I know, I know, yet another amazing burger in this town? But it’s true! It rocks. Total breaker-breaker 1-9. This bad boy ($13) features a juicy grind of rich Snake River Farms American Kobe beef, grilled to perfection and topped with thick slices of housemade pickles, roasted garlic aioli, and tomato marmalade, all sandwiched in a fluffy Pinkie’s challah bun. Oh dear lord. I added Fontina to it—and deliciousness, thy name is Citizen’s Band burger. It’s not one of those behemoth burgers—it’s just the right size. Yeah, the right size to add an egg on top, oh you know it! The house-cut fries came out piping hot, while the salad option was all about fresh greens, dressed just so.

Further dementia: the Shake and Bake ($22). Beerman takes Berkshire pork shoulder, sous vides it, then slices it, dredges it, and fries it into meaty perfection. So wrong, but so right. There was further meatiness on the plate with a side of molasses-sage sausage (Fra’Mani) and (slightly tough) pork cheeks, plus some mustard greens and a medley of turnips and winter squash. Really generous for $22. (This was a bit more of a wintery dish—items rotate often on the menu.)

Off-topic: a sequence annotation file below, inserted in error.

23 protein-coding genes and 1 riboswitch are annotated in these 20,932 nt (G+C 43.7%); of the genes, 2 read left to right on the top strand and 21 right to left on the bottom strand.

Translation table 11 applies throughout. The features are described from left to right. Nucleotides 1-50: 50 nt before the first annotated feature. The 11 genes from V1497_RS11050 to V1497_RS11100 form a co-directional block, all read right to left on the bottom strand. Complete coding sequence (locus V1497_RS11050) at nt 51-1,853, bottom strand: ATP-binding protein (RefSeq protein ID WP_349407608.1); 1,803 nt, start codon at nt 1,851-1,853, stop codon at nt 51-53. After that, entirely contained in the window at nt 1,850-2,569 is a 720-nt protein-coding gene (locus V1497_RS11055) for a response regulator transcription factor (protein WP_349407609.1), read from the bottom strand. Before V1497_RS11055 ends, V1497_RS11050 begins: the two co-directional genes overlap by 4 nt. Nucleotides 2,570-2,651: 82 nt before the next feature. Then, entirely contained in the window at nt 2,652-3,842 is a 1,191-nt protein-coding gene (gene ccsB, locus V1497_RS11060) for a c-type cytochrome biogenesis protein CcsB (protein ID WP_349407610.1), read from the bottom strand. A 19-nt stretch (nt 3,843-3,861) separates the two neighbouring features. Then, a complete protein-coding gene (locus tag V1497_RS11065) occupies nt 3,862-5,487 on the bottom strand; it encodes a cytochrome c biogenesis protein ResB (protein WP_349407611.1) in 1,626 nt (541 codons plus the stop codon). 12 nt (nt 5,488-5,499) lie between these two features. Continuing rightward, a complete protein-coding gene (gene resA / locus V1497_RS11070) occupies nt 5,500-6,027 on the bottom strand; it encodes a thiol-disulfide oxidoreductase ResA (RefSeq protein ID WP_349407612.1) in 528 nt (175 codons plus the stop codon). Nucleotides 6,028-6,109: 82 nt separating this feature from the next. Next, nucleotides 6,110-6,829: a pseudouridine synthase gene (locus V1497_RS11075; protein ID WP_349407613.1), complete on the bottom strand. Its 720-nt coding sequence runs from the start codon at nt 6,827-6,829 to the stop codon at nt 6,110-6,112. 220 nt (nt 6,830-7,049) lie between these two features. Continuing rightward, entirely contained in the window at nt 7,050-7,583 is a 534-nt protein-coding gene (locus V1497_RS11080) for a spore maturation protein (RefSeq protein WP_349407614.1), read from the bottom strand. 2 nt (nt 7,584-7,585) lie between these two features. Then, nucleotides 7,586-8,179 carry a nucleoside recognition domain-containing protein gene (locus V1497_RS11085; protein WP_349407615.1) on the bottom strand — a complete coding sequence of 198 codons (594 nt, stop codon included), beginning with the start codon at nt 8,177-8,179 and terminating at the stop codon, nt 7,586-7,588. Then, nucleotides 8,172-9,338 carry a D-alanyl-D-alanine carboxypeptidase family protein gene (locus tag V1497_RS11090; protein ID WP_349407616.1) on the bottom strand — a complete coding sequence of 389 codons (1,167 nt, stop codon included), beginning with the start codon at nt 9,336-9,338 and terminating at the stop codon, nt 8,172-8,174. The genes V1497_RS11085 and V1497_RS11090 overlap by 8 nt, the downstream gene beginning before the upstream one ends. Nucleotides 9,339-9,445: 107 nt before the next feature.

The fried chicken ($19) is a juicy, buttermilk-battered California poussin, with wilted greens and a dense biscuit on the side. I loved the red-eye gravy, with a feisty coffee kick, but next time I would request it on the side so it doesn’t wilt the chicken’s flaky and flavorful exterior.